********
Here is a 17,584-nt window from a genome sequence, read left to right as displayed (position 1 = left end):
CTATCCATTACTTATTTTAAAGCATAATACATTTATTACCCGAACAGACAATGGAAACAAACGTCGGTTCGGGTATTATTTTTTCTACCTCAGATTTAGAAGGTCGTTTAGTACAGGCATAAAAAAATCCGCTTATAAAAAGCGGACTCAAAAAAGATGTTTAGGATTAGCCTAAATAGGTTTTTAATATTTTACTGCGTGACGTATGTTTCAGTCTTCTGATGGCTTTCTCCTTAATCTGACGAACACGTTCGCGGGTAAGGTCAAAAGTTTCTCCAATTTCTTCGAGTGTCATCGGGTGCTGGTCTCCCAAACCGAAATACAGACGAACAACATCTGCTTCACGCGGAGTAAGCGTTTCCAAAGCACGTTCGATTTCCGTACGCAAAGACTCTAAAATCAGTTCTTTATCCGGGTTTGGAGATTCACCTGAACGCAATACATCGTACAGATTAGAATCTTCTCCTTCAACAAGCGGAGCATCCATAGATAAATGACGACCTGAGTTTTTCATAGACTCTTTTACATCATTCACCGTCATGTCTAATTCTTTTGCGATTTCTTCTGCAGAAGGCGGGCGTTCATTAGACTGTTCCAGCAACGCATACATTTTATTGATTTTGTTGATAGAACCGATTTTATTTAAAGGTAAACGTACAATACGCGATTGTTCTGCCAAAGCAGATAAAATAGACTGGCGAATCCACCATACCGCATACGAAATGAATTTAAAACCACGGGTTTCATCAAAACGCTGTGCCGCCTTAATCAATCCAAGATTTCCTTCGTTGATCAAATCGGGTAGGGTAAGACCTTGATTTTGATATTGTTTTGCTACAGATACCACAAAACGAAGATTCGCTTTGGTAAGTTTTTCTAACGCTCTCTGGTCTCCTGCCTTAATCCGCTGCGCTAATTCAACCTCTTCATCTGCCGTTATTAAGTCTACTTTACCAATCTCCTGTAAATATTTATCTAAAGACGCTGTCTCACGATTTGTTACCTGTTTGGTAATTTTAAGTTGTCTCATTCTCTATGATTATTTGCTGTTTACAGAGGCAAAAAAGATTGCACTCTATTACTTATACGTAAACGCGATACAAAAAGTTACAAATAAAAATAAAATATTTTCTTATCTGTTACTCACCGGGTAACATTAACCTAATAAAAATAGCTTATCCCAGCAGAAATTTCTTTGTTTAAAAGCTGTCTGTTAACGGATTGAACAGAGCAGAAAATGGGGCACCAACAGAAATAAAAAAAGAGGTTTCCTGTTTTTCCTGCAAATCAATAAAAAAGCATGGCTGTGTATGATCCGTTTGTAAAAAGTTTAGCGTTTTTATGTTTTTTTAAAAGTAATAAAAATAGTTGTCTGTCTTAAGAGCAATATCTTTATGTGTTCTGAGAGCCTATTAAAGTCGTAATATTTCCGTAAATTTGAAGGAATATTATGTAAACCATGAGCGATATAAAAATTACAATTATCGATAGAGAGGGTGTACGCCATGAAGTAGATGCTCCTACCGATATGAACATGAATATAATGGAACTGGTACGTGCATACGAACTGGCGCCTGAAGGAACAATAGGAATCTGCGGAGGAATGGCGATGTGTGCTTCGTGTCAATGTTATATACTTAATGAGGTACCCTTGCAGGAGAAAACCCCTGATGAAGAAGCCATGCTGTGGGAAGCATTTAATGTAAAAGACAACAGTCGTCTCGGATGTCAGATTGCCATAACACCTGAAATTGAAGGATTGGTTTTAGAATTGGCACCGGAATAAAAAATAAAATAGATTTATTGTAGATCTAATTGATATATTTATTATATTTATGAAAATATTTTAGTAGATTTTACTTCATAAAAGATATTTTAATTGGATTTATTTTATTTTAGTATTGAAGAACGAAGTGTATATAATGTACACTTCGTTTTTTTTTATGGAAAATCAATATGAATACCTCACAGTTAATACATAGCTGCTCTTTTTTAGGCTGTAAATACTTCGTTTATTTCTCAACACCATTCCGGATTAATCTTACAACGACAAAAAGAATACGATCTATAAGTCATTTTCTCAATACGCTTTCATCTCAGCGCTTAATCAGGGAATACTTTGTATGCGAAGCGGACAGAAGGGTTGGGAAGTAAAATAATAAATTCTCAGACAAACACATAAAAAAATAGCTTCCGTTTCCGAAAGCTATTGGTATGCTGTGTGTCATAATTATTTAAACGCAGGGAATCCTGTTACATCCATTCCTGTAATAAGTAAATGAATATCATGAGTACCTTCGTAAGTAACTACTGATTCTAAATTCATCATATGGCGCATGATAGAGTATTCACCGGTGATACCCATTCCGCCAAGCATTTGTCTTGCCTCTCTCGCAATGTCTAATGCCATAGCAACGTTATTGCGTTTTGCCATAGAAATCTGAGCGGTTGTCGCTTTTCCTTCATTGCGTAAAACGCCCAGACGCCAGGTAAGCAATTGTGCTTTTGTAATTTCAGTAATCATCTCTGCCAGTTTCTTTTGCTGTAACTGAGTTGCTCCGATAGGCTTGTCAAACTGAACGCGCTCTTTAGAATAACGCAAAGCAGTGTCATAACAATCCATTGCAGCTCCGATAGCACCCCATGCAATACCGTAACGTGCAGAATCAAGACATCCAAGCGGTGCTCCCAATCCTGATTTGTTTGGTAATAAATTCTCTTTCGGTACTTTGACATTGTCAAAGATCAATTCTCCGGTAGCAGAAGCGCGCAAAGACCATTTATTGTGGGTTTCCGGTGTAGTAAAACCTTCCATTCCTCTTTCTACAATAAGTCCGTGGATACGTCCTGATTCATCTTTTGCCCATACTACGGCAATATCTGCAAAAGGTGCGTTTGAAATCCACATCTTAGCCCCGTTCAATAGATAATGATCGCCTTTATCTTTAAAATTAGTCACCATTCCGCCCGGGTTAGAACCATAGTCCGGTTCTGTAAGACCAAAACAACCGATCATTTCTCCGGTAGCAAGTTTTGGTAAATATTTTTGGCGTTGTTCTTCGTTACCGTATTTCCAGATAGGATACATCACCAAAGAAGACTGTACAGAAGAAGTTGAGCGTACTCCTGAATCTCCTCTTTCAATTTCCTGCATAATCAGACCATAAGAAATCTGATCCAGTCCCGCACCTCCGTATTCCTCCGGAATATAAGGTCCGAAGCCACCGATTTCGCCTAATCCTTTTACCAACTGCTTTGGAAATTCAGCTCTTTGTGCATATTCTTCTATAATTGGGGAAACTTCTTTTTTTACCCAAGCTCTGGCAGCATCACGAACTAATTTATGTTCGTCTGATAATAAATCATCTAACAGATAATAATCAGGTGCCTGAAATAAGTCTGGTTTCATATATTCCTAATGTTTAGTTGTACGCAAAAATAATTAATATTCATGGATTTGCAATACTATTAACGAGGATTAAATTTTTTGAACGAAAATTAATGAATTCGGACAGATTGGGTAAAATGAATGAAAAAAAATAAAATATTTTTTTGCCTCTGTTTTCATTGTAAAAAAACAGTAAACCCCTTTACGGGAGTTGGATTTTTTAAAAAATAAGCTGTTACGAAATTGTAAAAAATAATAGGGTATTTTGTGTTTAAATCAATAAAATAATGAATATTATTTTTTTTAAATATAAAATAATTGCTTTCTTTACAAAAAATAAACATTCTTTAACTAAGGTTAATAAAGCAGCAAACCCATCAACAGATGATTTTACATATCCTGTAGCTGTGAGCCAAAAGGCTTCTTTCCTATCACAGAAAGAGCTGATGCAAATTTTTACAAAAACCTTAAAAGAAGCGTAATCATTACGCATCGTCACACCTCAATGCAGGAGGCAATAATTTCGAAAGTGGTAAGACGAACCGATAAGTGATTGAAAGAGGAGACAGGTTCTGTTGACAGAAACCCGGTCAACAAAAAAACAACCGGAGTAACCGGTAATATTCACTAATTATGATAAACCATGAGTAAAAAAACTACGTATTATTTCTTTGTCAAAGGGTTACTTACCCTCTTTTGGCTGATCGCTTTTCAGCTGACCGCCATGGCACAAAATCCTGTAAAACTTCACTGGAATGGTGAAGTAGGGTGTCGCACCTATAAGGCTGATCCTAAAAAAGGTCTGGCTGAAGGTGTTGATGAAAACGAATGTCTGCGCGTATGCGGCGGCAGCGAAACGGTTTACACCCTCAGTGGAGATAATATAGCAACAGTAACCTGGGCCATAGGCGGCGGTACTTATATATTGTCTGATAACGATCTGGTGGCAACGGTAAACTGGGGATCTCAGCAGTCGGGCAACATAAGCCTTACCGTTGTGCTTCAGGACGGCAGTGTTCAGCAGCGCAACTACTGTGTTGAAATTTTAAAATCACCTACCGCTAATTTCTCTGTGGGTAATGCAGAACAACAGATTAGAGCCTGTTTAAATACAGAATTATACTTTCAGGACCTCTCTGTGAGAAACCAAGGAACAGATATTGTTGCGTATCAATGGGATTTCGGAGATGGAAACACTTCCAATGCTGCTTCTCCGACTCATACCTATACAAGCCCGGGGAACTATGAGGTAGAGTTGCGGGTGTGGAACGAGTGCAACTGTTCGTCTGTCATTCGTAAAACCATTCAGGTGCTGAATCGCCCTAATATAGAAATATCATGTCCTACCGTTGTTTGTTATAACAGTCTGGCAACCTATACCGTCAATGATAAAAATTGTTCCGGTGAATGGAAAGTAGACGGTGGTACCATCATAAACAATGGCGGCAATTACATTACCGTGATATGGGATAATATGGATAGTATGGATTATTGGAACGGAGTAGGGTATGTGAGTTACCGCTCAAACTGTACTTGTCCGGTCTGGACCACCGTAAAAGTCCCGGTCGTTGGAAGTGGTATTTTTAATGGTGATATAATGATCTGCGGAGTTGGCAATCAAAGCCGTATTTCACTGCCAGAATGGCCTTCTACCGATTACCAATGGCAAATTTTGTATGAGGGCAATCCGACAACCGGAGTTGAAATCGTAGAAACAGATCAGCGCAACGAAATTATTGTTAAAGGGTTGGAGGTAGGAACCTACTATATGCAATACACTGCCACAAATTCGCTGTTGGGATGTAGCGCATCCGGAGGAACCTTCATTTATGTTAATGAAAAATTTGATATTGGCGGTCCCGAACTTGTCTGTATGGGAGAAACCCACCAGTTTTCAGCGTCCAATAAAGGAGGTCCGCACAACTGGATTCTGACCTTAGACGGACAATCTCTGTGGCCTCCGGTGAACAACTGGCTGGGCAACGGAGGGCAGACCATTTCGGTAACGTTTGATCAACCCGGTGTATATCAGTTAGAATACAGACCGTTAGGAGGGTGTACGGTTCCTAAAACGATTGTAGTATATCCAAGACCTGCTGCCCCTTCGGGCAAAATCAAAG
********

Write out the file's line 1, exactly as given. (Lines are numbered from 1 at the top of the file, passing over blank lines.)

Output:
Here is a 17,584-nt window from a genome sequence, read left to right as displayed (position 1 = left end):